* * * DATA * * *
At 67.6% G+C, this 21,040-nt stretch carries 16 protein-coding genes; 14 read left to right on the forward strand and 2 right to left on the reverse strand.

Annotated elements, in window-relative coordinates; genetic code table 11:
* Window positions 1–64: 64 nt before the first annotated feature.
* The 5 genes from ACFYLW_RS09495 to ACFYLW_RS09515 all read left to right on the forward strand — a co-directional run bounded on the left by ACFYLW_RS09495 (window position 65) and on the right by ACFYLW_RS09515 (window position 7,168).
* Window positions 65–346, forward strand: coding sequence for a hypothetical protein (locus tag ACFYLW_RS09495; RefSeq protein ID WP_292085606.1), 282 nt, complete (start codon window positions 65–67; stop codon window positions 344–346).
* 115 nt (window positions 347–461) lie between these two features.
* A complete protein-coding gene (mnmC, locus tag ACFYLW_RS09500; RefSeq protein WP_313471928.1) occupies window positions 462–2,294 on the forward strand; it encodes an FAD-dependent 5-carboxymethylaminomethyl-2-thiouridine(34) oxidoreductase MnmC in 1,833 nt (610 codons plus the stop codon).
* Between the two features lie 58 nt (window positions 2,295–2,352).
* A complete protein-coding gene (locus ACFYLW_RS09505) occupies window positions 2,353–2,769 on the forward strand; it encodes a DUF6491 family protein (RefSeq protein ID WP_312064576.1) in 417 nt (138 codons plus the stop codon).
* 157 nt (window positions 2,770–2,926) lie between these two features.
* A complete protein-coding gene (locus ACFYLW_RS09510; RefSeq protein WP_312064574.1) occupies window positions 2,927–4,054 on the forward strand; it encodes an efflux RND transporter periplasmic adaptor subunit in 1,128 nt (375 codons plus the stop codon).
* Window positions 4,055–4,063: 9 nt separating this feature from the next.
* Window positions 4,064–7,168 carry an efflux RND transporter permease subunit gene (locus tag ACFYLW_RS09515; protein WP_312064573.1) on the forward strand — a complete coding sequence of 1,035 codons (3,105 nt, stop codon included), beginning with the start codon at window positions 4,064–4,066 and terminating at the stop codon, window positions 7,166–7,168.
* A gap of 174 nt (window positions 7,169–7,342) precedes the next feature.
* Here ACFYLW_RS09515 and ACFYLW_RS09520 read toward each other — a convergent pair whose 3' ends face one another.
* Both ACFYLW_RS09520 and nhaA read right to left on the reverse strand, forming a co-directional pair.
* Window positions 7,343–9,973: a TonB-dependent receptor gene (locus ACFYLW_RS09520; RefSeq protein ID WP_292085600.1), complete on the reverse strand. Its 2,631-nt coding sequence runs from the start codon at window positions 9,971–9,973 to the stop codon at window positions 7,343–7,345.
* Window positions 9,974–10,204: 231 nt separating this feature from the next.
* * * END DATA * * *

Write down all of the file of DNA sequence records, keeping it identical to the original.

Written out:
At 67.6% G+C, this 21,040-nt stretch carries 16 protein-coding genes; 14 read left to right on the forward strand and 2 right to left on the reverse strand.

Annotated elements, in window-relative coordinates; genetic code table 11:
* Window positions 1–64: 64 nt before the first annotated feature.
* The 5 genes from ACFYLW_RS09495 to ACFYLW_RS09515 all read left to right on the forward strand — a co-directional run bounded on the left by ACFYLW_RS09495 (window position 65) and on the right by ACFYLW_RS09515 (window position 7,168).
* Window positions 65–346, forward strand: coding sequence for a hypothetical protein (locus tag ACFYLW_RS09495; RefSeq protein ID WP_292085606.1), 282 nt, complete (start codon window positions 65–67; stop codon window positions 344–346).
* 115 nt (window positions 347–461) lie between these two features.
* A complete protein-coding gene (mnmC, locus tag ACFYLW_RS09500; RefSeq protein WP_313471928.1) occupies window positions 462–2,294 on the forward strand; it encodes an FAD-dependent 5-carboxymethylaminomethyl-2-thiouridine(34) oxidoreductase MnmC in 1,833 nt (610 codons plus the stop codon).
* Between the two features lie 58 nt (window positions 2,295–2,352).
* A complete protein-coding gene (locus ACFYLW_RS09505) occupies window positions 2,353–2,769 on the forward strand; it encodes a DUF6491 family protein (RefSeq protein ID WP_312064576.1) in 417 nt (138 codons plus the stop codon).
* 157 nt (window positions 2,770–2,926) lie between these two features.
* A complete protein-coding gene (locus ACFYLW_RS09510; RefSeq protein WP_312064574.1) occupies window positions 2,927–4,054 on the forward strand; it encodes an efflux RND transporter periplasmic adaptor subunit in 1,128 nt (375 codons plus the stop codon).
* Window positions 4,055–4,063: 9 nt separating this feature from the next.
* Window positions 4,064–7,168 carry an efflux RND transporter permease subunit gene (locus tag ACFYLW_RS09515; protein WP_312064573.1) on the forward strand — a complete coding sequence of 1,035 codons (3,105 nt, stop codon included), beginning with the start codon at window positions 4,064–4,066 and terminating at the stop codon, window positions 7,166–7,168.
* A gap of 174 nt (window positions 7,169–7,342) precedes the next feature.
* Here ACFYLW_RS09515 and ACFYLW_RS09520 read toward each other — a convergent pair whose 3' ends face one another.
* Both ACFYLW_RS09520 and nhaA read right to left on the reverse strand, forming a co-directional pair.
* Window positions 7,343–9,973: a TonB-dependent receptor gene (locus ACFYLW_RS09520; RefSeq protein ID WP_292085600.1), complete on the reverse strand. Its 2,631-nt coding sequence runs from the start codon at window positions 9,971–9,973 to the stop codon at window positions 7,343–7,345.
* Window positions 9,974–10,204: 231 nt separating this feature from the next.